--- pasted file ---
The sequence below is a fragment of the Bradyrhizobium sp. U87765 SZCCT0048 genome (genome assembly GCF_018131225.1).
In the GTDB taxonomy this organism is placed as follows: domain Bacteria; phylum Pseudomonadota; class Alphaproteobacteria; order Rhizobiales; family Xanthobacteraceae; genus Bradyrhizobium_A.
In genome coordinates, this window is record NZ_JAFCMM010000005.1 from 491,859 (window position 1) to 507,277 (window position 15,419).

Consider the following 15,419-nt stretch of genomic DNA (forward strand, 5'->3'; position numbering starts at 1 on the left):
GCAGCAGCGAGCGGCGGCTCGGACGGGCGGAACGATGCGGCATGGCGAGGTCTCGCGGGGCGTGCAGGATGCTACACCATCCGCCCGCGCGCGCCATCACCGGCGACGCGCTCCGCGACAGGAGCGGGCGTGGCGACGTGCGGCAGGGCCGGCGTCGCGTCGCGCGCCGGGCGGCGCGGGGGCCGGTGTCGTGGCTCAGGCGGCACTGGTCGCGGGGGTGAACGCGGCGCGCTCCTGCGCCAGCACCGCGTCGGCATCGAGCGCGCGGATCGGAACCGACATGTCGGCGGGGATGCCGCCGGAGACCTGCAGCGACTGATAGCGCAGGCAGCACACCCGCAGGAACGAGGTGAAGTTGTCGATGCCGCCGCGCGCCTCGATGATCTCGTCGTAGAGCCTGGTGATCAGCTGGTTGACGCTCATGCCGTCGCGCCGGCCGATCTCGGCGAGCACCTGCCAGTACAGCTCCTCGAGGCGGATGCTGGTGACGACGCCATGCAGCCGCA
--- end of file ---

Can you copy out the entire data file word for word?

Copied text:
The sequence below is a fragment of the Bradyrhizobium sp. U87765 SZCCT0048 genome (genome assembly GCF_018131225.1).
In the GTDB taxonomy this organism is placed as follows: domain Bacteria; phylum Pseudomonadota; class Alphaproteobacteria; order Rhizobiales; family Xanthobacteraceae; genus Bradyrhizobium_A.
In genome coordinates, this window is record NZ_JAFCMM010000005.1 from 491,859 (window position 1) to 507,277 (window position 15,419).

Consider the following 15,419-nt stretch of genomic DNA (forward strand, 5'->3'; position numbering starts at 1 on the left):
GCAGCAGCGAGCGGCGGCTCGGACGGGCGGAACGATGCGGCATGGCGAGGTCTCGCGGGGCGTGCAGGATGCTACACCATCCGCCCGCGCGCGCCATCACCGGCGACGCGCTCCGCGACAGGAGCGGGCGTGGCGACGTGCGGCAGGGCCGGCGTCGCGTCGCGCGCCGGGCGGCGCGGGGGCCGGTGTCGTGGCTCAGGCGGCACTGGTCGCGGGGGTGAACGCGGCGCGCTCCTGCGCCAGCACCGCGTCGGCATCGAGCGCGCGGATCGGAACCGACATGTCGGCGGGGATGCCGCCGGAGACCTGCAGCGACTGATAGCGCAGGCAGCACACCCGCAGGAACGAGGTGAAGTTGTCGATGCCGCCGCGCGCCTCGATGATCTCGTCGTAGAGCCTGGTGATCAGCTGGTTGACGCTCATGCCGTCGCGCCGGCCGATCTCGGCGAGCACCTGCCAGTACAGCTCCTCGAGGCGGATGCTGGTGACGACGCCATGCAGCCGCA